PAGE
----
Chances are, you’ve been hearing the buzz about Bitcoin lately. But there’s a new sensation on the crypto block, and all of a sudden it’s become a market worth hundreds of millions of dollars: non-fungible tokens, aka NFTs. They are much more than the latest hottest gadget. From NBA rookie sensation LaMelo Ball to rapper Post Malone and singer Grimes, the concept of original digital content — think first draft of a masterpiece novel or an original Picasso, but in digital form — has piqued the interest of creatives everywhere. Today’s Daily Dose breaks down this revolutionary concept, the key players and how they will continue to shape our world — whether you buy into the craze or not.
What Are They? The best way to understand non-fungible tokens is to break down the terminology. They are tokens, which should sound familiar, given Bitcoin’s popularity. Like cryptocurrencies, NFTs operate on blockchain technology in a decentralized market and are stored in secure digital wallets. Fungibility describes something that’s easily interchangeable: You can trade a $5 bill for five $1 bills. Unlike cryptocurrencies, however, NFTs are unique and can’t be simply swapped. They can be just about anything you can convert to digital form, but the craze right now is around artwork. Think of them as digital collectibles like trading cards and stamps, where even items that look the same are differentiated by issue date and condition. Instead of a physical certificate of authentication, NFTs use blockchain technology, typically Ethereum, as a verifiable digital ledger.
Why Are They So Valuable? Collectors are going to collect. And aside from the appeal of owning a verified piece of art no one else has — even if they can download a copy — NFTs are turning into a mode of investing, as their market quadrupled to $250 million last year. That’s why you’re seeing day traders and gamblers leap into the space along with die-hard collectors. Creatives with iconic and nostalgic intellectual property drop new collectibles all the time. Think of a freshly made Michael Jordan rookie card hitting the streets. (or rare Beanie Babies). An NFT video of LeBron James blocking a shot sold for $208,000 in January to a group of investors who expect its value to rise because it’s an original, verified and rare piece, even though anyone can rewatch the dunk on the internet. An artist named Beeple recently sold a 10-second video clip for $6.6 million, while the bidding keeps rising for another Beeple that is the first completely digital work to be sold at the famed Christie’s auction house.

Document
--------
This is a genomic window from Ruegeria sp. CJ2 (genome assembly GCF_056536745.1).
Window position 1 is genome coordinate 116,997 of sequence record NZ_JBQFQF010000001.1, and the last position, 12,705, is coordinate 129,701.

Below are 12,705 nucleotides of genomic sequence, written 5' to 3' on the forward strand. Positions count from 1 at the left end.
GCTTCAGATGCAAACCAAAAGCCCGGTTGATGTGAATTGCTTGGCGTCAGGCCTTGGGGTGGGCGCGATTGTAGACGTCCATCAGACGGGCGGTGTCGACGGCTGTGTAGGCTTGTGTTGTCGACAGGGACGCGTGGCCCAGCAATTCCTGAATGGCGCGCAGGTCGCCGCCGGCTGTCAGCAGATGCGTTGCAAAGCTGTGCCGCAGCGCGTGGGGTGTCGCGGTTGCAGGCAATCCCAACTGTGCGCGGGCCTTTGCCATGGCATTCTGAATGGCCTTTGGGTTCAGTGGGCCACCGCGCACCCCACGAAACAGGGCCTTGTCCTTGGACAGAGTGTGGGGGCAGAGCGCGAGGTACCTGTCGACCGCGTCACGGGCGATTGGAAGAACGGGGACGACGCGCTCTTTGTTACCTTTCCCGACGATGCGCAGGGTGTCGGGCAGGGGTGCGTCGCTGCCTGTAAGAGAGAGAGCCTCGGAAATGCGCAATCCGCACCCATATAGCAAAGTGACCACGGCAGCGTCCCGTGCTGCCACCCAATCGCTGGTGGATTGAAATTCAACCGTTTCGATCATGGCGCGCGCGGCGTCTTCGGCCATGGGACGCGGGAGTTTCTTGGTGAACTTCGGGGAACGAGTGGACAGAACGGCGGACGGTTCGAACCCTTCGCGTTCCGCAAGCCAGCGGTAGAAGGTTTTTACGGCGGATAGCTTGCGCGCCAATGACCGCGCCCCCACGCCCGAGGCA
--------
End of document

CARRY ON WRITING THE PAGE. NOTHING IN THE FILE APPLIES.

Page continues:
Where Did They Come From? Versions of NFTs have been around since 2012, but the concept took off in 2017, like so many things on the internet, thanks to cats. CryptoKitties were being bought and sold on the Ethereum blockchain at such volume that they slowed down the network. From there, the concept evolved so that major sums were being paid for an X-ray of William Shatner’s teeth.
Why Are They Blowing Up Now? Blockchain-driven decentralized finance, or DeFi, surged in 2020 as people moved away from the traditional financial system amid widespread distrust of institutions, common during recessions. But last year a recession coincided with the arrival of digital commerce like never before. That appetite was behind not only the Bitcoin boom but also other new blockchain-based financial ideas like NFTs, which took off after floating around for a few years.
Tokenizing Your Content. Digital content is tokenized — or becomes an NFT — through a process called “minting,” which assigns a coin on a blockchain to any given work, authenticating as many copies the creators see fit. Anything can be made into an NFT, from a recipe to a song. However, to do so you need a crypto wallet and to have purchased some cryptocurrency as it costs to create an NFT, typically anywhere from $2 to…
Read More:Inside the Newest Crypto Craze: The NFT